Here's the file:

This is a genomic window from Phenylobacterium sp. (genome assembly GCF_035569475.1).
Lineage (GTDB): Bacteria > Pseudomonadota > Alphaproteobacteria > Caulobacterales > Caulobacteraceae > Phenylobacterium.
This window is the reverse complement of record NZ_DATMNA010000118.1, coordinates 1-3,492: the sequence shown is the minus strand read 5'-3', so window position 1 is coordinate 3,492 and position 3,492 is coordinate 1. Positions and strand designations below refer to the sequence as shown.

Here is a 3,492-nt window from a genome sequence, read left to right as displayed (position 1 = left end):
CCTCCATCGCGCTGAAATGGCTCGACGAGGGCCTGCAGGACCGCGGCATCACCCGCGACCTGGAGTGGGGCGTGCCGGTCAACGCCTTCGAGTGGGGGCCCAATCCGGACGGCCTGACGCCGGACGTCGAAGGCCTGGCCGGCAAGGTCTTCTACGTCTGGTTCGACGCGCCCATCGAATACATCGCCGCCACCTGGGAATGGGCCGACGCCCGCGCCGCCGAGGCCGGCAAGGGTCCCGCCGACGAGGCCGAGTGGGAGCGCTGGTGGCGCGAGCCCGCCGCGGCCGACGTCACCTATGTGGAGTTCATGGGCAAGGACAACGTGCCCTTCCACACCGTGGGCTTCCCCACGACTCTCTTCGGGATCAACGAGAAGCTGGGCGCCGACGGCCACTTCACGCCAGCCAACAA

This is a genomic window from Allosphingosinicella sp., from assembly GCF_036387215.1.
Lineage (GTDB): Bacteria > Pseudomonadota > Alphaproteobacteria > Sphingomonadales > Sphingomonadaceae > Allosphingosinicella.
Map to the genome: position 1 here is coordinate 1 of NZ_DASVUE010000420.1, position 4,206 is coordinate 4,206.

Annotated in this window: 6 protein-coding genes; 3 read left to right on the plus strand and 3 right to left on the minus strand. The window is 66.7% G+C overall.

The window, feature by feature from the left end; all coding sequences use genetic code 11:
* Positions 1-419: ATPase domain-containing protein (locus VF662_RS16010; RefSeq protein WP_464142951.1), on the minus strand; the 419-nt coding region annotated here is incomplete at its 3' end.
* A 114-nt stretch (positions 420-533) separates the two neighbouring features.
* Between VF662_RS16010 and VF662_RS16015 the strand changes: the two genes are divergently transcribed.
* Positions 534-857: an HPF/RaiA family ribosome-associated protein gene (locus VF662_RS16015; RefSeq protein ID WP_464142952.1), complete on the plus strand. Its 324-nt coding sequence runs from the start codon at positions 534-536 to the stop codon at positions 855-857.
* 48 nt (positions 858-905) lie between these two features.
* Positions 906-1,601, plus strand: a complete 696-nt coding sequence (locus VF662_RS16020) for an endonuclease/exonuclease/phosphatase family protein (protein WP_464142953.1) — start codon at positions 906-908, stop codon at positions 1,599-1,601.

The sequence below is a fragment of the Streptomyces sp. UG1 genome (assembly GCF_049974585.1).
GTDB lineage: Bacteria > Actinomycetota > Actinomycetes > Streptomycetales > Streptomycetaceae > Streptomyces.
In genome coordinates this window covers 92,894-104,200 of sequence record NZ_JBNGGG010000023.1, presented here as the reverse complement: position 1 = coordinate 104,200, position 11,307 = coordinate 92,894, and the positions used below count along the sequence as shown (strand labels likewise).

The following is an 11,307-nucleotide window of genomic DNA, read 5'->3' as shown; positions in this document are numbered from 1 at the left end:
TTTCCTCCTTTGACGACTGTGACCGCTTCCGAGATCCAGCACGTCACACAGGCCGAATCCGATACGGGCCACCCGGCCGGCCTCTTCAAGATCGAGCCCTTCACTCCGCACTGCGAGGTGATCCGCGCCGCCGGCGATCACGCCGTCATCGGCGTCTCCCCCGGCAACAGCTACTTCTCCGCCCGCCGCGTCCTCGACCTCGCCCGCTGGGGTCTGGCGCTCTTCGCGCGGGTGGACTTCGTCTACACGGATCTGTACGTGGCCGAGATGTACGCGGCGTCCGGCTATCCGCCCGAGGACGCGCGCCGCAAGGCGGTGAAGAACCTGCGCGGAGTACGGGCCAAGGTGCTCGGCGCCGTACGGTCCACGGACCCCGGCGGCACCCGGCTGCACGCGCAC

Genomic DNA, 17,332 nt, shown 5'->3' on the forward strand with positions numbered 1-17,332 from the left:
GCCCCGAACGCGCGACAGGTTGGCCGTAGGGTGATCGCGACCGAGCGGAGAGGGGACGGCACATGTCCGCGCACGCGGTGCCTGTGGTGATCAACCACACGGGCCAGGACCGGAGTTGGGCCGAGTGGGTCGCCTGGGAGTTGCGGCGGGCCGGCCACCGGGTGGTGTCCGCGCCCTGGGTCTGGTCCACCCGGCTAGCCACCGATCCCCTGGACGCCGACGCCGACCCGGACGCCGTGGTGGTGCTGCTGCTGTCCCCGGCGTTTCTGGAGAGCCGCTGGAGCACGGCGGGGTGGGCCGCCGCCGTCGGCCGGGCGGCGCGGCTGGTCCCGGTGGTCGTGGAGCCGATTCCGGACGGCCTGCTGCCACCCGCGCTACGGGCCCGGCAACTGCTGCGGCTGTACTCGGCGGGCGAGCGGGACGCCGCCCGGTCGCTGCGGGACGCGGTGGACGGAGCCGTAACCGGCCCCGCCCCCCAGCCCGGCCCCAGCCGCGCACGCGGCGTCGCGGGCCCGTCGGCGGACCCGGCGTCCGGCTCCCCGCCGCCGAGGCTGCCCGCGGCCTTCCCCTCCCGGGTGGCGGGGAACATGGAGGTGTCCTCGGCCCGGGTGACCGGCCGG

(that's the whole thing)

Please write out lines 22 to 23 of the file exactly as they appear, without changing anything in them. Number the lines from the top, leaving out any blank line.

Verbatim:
Genomic DNA, 17,332 nt, shown 5'->3' on the forward strand with positions numbered 1-17,332 from the left:
GCCCCGAACGCGCGACAGGTTGGCCGTAGGGTGATCGCGACCGAGCGGAGAGGGGACGGCACATGTCCGCGCACGCGGTGCCTGTGGTGATCAACCACACGGGCCAGGACCGGAGTTGGGCCGAGTGGGTCGCCTGGGAGTTGCGGCGGGCCGGCCACCGGGTGGTGTCCGCGCCCTGGGTCTGGTCCACCCGGCTAGCCACCGATCCCCTGGACGCCGACGCCGACCCGGACGCCGTGGTGGTGCTGCTGCTGTCCCCGGCGTTTCTGGAGAGCCGCTGGAGCACGGCGGGGTGGGCCGCCGCCGTCGGCCGGGCGGCGCGGCTGGTCCCGGTGGTCGTGGAGCCGATTCCGGACGGCCTGCTGCCACCCGCGCTACGGGCCCGGCAACTGCTGCGGCTGTACTCGGCGGGCGAGCGGGACGCCGCCCGGTCGCTGCGGGACGCGGTGGACGGAGCCGTAACCGGCCCCGCCCCCCAGCCCGGCCCCAGCCGCGCACGCGGCGTCGCGGGCCCGTCGGCGGACCCGGCGTCCGGCTCCCCGCCGCCGAGGCTGCCCGCGGCCTTCCCCTCCCGGGTGGCGGGGAACATGGAGGTGTCCTCGGCCCGGGTGACCGGCCGG